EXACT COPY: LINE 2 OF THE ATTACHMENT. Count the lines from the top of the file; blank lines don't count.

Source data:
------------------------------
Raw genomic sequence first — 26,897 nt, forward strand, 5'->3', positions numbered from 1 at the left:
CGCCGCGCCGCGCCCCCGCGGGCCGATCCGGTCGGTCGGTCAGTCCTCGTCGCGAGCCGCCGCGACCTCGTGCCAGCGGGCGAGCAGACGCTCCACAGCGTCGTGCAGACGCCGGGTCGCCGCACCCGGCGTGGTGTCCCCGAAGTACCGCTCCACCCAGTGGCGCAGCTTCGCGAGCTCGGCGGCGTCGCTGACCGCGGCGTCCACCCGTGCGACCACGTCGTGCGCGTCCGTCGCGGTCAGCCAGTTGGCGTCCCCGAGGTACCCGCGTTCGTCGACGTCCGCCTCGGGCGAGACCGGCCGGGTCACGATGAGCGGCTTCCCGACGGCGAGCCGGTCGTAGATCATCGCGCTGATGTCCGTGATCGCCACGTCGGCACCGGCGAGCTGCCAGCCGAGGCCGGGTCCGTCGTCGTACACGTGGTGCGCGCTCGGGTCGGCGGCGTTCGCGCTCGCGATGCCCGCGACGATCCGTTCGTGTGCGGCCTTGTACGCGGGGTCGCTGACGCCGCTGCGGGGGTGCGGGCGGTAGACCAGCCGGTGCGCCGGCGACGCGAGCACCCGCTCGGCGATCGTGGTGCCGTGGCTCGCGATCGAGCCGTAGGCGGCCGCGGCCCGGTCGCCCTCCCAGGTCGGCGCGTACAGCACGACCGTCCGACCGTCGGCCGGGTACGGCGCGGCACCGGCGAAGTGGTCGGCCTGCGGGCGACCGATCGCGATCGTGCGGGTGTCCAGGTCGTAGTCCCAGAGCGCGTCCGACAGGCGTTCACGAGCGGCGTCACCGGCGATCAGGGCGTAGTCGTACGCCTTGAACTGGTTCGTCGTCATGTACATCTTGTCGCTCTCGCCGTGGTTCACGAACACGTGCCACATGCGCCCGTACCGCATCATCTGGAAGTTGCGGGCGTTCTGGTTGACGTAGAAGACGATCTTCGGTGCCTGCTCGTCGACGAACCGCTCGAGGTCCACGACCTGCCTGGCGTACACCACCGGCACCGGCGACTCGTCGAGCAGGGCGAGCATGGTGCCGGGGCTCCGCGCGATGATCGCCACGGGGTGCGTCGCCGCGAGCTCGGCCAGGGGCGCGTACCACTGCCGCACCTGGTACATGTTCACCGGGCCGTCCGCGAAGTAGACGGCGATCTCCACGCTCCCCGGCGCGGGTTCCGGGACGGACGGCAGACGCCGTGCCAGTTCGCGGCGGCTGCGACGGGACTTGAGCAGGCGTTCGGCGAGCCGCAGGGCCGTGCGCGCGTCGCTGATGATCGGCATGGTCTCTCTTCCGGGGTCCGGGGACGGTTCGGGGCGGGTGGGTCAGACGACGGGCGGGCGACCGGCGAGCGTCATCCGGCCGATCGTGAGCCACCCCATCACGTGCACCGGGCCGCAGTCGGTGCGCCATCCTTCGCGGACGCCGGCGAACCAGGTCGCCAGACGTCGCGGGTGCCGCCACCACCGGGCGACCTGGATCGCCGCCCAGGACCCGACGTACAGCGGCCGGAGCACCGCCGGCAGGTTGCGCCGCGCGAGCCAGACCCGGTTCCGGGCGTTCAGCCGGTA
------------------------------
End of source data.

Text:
CGCCGCGCCGCGCCCCCGCGGGCCGATCCGGTCGGTCGGTCAGTCCTCGTCGCGAGCCGCCGCGACCTCGTGCCAGCGGGCGAGCAGACGCTCCACAGCGTCGTGCAGACGCCGGGTCGCCGCACCCGGCGTGGTGTCCCCGAAGTACCGCTCCACCCAGTGGCGCAGCTTCGCGAGCTCGGCGGCGTCGCTGACCGCGGCGTCCACCCGTGCGACCACGTCGTGCGCGTCCGTCGCGGTCAGCCAGTTGGCGTCCCCGAGGTACCCGCGTTCGTCGACGTCCGCCTCGGGCGAGACCGGCCGGGTCACGATGAGCGGCTTCCCGACGGCGAGCCGGTCGTAGATCATCGCGCTGATGTCCGTGATCGCCACGTCGGCACCGGCGAGCTGCCAGCCGAGGCCGGGTCCGTCGTCGTACACGTGGTGCGCGCTCGGGTCGGCGGCGTTCGCGCTCGCGATGCCCGCGACGATCCGTTCGTGTGCGGCCTTGTACGCGGGGTCGCTGACGCCGCTGCGGGGGTGCGGGCGGTAGACCAGCCGGTGCGCCGGCGACGCGAGCACCCGCTCGGCGATCGTGGTGCCGTGGCTCGCGATCGAGCCGTAGGCGGCCGCGGCCCGGTCGCCCTCCCAGGTCGGCGCGTACAGCACGACCGTCCGACCGTCGGCCGGGTACGGCGCGGCACCGGCGAAGTGGTCGGCCTGCGGGCGACCGATCGCGATCGTGCGGGTGTCCAGGTCGTAGTCCCAGAGCGCGTCCGACAGGCGTTCACGAGCGGCGTCACCGGCGATCAGGGCGTAGTCGTACGCCTTGAACTGGTTCGTCGTCATGTACATCTTGTCGCTCTCGCCGTGGTTCACGAACACGTGCCACATGCGCCCGTACCGCATCATCTGGAAGTTGCGGGCGTTCTGGTTGACGTAGAAGACGATCTTCGGTGCCTGCTCGTCGACGAACCGCTCGAGGTCCACGACCTGCCTGGCGTACACCACCGGCACCGGCGACTCGTCGAGCAGGGCGAGCATGGTGCCGGGGCTCCGCGCGATGATCGCCACGGGGTGCGTCGCCGCGAGCTCGGCCAGGGGCGCGTACCACTGCCGCACCTGGTACATGTTCACCGGGCCGTCCGCGAAGTAGACGGCGATCTCCACGCTCCCCGGCGCGGGTTCCGGGACGGACGGCAGACGCCGTGCCAGTTCGCGGCGGCTGCGACGGGACTTGAGCAGGCGTTCGGCGAGCCGCAGGGCCGTGCGCGCGTCGCTGATGATCGGCATGGTCTCTCTTCCGGGGTCCGGGGACGGTTCGGGGCGGGTGGGTCAGACGACGGGCGGGCGACCGGCGAGCGTCATCCGGCCGATCGTGAGCCACCCCATCACGTGCACCGGGCCGCAGTCGGTGCGCCATCCTTCGCGGACGCCGGCGAACCAGGTCGCCAGACGTCGCGGGTGCCGCCACCACCGGGCGACCTGGATCGCCGCCCAGGACCCGACGTACAGCGGCCGGAGCACCGCCGGCAGGTTGCGCCGCGCGAGCCAGACCCGGTTCCGGGCGTTCAGCCGGTA